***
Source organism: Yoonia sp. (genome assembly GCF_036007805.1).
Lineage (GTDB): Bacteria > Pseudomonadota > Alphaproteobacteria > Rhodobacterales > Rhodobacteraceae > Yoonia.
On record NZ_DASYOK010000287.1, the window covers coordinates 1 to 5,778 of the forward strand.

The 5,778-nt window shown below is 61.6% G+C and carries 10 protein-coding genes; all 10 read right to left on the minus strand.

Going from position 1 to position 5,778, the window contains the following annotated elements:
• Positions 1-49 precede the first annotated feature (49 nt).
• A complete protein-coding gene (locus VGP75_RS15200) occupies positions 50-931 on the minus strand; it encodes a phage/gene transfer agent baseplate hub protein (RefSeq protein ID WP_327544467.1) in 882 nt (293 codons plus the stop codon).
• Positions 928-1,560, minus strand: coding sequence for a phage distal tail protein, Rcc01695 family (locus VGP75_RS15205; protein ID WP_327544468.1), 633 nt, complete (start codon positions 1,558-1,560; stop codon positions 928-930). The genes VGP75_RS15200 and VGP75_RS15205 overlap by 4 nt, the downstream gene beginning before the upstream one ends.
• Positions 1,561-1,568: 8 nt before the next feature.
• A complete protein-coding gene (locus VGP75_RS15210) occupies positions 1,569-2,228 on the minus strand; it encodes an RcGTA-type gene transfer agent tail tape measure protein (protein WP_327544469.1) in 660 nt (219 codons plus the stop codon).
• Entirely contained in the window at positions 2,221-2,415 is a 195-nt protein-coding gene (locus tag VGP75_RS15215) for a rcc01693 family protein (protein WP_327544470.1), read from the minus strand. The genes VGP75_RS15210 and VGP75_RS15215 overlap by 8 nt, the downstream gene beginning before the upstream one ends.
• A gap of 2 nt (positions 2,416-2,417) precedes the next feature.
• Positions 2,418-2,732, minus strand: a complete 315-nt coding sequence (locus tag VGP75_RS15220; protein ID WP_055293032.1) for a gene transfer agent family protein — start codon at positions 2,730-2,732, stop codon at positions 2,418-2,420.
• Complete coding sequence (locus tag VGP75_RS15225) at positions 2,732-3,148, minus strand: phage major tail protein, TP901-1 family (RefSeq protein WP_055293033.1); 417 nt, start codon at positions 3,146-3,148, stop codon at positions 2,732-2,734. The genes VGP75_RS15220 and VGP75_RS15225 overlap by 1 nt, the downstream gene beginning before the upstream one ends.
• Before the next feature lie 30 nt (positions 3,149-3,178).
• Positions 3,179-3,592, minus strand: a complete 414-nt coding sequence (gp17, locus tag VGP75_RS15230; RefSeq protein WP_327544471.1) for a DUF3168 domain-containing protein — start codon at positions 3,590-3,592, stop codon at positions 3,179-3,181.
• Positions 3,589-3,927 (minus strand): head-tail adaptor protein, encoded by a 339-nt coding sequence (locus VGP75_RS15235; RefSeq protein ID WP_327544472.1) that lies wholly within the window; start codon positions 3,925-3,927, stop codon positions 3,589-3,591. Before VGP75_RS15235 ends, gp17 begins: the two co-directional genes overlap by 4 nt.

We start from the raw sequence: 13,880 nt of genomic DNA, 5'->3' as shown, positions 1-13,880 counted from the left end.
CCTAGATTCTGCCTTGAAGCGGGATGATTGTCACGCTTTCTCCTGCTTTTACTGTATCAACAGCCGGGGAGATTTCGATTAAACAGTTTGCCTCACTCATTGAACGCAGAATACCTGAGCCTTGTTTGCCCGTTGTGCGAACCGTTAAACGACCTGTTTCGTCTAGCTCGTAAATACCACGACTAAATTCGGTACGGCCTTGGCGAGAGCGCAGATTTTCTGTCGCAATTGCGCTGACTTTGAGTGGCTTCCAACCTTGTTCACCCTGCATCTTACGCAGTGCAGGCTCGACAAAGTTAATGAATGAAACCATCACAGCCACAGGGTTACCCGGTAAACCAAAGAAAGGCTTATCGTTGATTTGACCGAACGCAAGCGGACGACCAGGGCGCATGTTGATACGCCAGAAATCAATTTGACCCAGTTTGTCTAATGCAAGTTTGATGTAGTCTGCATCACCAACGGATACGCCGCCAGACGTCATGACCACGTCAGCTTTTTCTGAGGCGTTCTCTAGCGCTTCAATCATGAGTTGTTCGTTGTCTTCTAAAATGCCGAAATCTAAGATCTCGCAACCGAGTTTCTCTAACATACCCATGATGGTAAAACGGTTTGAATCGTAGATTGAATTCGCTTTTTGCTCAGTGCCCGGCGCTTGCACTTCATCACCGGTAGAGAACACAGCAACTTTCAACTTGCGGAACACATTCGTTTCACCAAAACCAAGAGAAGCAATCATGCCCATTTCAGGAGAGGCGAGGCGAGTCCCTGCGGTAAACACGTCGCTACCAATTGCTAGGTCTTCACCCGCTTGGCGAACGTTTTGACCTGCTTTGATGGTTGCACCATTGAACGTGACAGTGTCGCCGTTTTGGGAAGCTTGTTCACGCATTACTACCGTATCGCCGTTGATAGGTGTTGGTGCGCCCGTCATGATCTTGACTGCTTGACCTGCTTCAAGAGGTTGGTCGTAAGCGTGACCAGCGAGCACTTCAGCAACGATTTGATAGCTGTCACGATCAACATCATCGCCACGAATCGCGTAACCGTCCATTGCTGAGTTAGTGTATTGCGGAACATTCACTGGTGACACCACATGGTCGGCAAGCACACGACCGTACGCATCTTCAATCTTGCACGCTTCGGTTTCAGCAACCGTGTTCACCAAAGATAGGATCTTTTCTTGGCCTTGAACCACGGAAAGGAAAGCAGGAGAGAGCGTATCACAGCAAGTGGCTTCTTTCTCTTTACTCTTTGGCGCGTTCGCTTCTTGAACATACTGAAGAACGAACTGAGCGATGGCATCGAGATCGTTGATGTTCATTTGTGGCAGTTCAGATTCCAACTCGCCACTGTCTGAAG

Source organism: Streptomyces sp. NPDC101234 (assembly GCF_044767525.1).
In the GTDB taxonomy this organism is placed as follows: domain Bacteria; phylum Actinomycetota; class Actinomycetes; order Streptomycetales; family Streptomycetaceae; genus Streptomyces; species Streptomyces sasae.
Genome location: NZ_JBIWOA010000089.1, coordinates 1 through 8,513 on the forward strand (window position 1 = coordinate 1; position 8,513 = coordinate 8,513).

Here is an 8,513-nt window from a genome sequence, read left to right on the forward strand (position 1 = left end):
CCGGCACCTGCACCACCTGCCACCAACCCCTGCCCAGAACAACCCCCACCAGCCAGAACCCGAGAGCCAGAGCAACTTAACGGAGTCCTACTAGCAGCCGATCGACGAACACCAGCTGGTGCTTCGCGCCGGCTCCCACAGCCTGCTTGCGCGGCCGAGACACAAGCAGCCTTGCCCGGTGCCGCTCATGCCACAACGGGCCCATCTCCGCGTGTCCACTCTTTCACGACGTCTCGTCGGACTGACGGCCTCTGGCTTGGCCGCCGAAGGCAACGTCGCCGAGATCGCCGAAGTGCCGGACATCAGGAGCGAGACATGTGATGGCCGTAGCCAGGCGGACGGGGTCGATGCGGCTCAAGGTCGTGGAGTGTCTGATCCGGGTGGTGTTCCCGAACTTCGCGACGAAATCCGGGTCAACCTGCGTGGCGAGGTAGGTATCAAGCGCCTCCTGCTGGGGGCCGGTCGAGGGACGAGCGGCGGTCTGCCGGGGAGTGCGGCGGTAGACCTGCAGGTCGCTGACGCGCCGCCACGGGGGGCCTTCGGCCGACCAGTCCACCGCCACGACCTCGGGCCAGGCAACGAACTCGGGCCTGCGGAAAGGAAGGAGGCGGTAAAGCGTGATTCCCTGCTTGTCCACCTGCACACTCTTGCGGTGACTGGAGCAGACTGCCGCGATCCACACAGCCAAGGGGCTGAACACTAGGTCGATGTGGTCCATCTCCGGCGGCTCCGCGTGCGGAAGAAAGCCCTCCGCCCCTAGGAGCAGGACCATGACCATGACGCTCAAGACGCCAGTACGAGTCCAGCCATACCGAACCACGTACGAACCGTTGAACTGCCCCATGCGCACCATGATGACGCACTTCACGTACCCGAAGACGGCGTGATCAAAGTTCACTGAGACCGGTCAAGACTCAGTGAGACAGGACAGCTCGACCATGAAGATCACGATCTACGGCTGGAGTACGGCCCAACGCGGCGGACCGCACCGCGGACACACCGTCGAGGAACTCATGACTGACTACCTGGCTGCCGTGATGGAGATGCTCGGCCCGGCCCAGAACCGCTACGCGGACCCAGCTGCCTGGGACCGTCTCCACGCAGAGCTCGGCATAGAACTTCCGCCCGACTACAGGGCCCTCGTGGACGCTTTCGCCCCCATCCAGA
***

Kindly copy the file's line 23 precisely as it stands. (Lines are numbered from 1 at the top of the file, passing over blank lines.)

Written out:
Here is an 8,513-nt window from a genome sequence, read left to right on the forward strand (position 1 = left end):